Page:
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Summary Article: Presidential Range
From The Hutchinson Unabridged Encyclopedia with Atlas and Weather Guide

Chain of peaks within the Mount Washington Range of the White Mountains, running northeast–southwest between Pinkham Notch and Crawford Notch in New Hampshire. Their highest summit is Mount Washington (1,918 m/6,288 ft).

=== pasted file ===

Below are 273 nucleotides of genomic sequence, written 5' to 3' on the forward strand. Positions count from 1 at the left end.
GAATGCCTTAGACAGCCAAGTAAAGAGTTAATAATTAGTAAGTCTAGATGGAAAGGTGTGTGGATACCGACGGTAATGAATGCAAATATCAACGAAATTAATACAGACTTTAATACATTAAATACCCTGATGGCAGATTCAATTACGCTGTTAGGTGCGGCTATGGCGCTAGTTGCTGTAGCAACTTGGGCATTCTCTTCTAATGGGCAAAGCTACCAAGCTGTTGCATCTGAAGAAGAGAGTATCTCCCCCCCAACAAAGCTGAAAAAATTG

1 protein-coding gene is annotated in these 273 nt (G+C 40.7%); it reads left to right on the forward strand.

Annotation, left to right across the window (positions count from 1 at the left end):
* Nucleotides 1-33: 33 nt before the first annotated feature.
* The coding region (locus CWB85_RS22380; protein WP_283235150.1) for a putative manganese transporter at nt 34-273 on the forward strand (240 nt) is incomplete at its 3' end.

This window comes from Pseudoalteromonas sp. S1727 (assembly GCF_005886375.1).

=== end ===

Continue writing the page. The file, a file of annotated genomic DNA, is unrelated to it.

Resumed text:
The Presidential Range was shaped by mammoth continental glaciers, small ravine glaciers, streams, wind, and other natural forces. The Northern Presidentials also include Mount Madison (1,636 m/5,363 ft), Mount Adams (1,768 m/5,798 ft), Mount Jefferson (1,743 m/5,715 ft), and Mount Clay (1,687 m/5,532 ft). In the Southern Presidentials stand Mount Monroe (1,642 m/5,385 ft), Mount Franklin (1,526 m/5,004 ft), Mount Eisenhower (formerly Mount Pleasant, 1,452 m/4,761 ft), Mount Pierce (Mount Clinton until 1913, 1,315 m/4,312 ft), Mount Jackson (1,236 m/4,052 ft), and Mount Webster (1,193 m/3,910 ft). Many of the mountains' names were bestowed by Secretary of State Philip Carrigain in 1820. The Presidential Range is home to important flora. At the timberline, at 1,464–1,586 m/4,800–5,200 ft, stands a band of ‘Krummholz’, or stunted trees. Above this line, the mostly rocky terrain forms the largest zone of alpine plants in the eastern USA; sites called the Alpine Garden and Bigelow Lawn are especially noted for them. Other places of interest here include the Tuckerman and Huntington ravines; the valley known as the Great Gulf; and the two Lakes of the Clouds. The Crawford Path, first cut in 1819, the Appalachian Trail, and many other long-distance footpaths are popular hiking routes.

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